Saturday, January 15

Letters to the Future Queen, Kate Middleton's Postman Delivers Mail without an Address

Imagine the future Kate as tender and tortured Queen of her castle. Decorated in pearls and ornate silk, bejeweled tiara atop an elaborate coiffure, taking her morning tea at some holdover gilded age writer’s table. Writing her daily letters shan’t be such a chore when she’s got someone to lick her envelopes, now, shall it?



True, the darling princess-to-be Kate Middleton has forevermore got it made, and as her local postman, Ryan Naylor, can attest, her world-wide popularity is burgeoning. Naylor has been hauling a "steady stream" of mail up the private drive to the home she shares with her family in rural Bucklebury, Berkshire ever since her November 16 engagement announcement to, the one equally adorable, Prince William.


Naylor, the postman, tells, "The post they've had is absolutely incredible, from all over the world. There are lots of well-wishers, sending cards and presents." Although the address remains a tightly kept secret, it is perfectly straightforward. When asked if trying 'Kate Middleton, Bucklebury' would work, "Absolutely right, and some of it's just addressed to Kate Middleton, England, but it still gets here, surprisingly,” he chuckles.

"There was one this morning to 'Mike and Carole Middleton, Parents of Catherine Middleton, Bucklebury, Berkshire," he says as he jumps into his red van and heads out again on his rounds. "I joked with them about it. I said, ‘Look, it still gets through! What a good postman you've got!" One wonders if he received his holiday gratuity.

Here, and only a few weeks ago, on January 9, Kate Middleton arrives for the wedding of the Honourable Sarah Louise Stourton and Harry Aubrey-Fletcher at St. Andrew’s Church in Aldborough, North Yorkshire. Ever-stylish is Kate with her smart sense of fashion; she wears a revolving door of fascinators. In no exception, here she is in a beautiful black structural beret or tilted pillbox with a long and lovely feather quill fascinator with most of the vane barbs removed. In keeping with our lovely theme of antique writing implements here at Art of the Letter, the quill of her hat reminds us of a bygone era when our writing utensils were borne of shaved quills.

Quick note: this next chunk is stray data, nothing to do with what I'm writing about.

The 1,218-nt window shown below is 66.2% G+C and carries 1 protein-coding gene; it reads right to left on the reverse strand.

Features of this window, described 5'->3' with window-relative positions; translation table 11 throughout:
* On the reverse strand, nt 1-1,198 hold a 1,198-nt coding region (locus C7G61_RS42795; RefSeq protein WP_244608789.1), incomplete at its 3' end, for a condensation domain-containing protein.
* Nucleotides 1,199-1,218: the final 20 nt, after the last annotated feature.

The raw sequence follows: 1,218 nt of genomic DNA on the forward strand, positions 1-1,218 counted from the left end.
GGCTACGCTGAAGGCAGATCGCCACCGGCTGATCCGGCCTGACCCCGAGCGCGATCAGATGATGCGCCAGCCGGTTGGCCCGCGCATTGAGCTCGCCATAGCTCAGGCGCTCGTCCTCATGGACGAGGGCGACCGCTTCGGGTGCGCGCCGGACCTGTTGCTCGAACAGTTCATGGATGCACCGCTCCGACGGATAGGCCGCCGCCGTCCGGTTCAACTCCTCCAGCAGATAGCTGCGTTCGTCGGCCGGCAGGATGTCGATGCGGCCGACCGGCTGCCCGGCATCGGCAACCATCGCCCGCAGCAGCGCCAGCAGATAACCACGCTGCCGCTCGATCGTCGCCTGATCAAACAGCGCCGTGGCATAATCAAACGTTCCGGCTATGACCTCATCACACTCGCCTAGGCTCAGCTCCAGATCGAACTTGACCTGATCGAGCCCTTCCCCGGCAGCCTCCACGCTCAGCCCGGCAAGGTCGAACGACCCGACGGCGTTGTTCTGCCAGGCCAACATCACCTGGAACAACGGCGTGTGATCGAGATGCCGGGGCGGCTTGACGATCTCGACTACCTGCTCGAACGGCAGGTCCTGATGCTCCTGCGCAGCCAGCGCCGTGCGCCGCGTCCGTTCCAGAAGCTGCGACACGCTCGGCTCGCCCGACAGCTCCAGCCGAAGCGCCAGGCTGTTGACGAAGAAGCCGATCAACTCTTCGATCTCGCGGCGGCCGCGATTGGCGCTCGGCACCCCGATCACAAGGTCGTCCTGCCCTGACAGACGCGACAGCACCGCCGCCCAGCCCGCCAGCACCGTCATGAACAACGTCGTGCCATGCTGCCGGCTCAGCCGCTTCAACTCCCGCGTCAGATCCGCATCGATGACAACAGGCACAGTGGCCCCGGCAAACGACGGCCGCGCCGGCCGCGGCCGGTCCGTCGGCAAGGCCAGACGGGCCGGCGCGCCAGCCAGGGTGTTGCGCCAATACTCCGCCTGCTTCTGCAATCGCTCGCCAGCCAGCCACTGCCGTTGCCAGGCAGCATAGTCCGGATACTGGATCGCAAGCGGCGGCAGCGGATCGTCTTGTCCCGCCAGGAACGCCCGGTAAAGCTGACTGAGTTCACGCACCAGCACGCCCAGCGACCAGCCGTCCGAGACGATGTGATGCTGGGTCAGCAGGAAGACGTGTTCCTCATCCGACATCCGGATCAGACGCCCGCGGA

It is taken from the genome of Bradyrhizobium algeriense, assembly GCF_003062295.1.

Along with the beautiful fascinator, she wore a tailored Libelula velvet dress coat with silver clasp, plum colored shoes, matching clutch, and of course, Diana’s gorgeous rock.



The beautiful painting opening this post is entitled Princess Elizabeth in Prison at St. James' created by John Everett Millais. The poor little Princess Elizabeth (1635-1650), second daughter of King Charles I and Queen Henrietta Maria, was confined in St. James' Palace by order of Parliament when the English Civil War began in 1642. Elizabeth is represented here in 1850, after half of her life imprisoned, composing her touching letter to Parliament in which she begs for her loved servants to remain with her and to be allowed to join her sister, the Princess of Orange. Her letter proved moving enough for the previous and most cruel policy to be reversed. She was transferred to Carisbrook Castle on the Isle of Wight, when her brother, future Charles II, landed in Scotland with a liberating army. Sadly, Princess Elizabeth died 8 days after her trasfer, being only 15 years old.



Along with other lost gems of the ages, a small explanation of this painting with a lovely poem written to Millais by a young student about Millais' Elizabeth is contained in this book: The Life and Letters of Sir John Everett Millais: President of the Royal Academy, Volume 2.



Vols. 1 & 2 respectively, as follows:





Self portrait 1881 John Everett Millais (1829-1896)



Millais was a controversial and rebellious 19th century English painter and illustrator, and who does not love a little of the rebel? Known for his opposition to the modern methods of composition as taught in the art academies of the day, he was one of the founders of the Pre-Raphaelite Brotherhood.







Besides a bit of professional controversy over some of his paintings, he became a love magnet to Effie, the wife of his biggest outspoken supporter, social critic John Ruskin. Effie sought an annulment from her 6 year marriage to Ruskin, which turned up a salacious few tidbits about Ruskin himself in marriage annulment court, all feeding a tremendous scandal, a Victorian age "love triangle".



Listed on left is the book titled John Ruskin and Effie Gray: The story of John Ruskin, Effie Gray and John Everett Millais, told for the first time in their unpublished letters. There have been several dramatic features including films, plays, operas and radio programmes retelling the fascinating relationships of Millais, Ruskin and Effie. Further, a study of this this love triangle, of Effie & John Ruskin's unsatisfied marriage along with a study of its traumatic wedding night can be found in the book listed on right titled Parallel Lives: Five Victorian Marriages.



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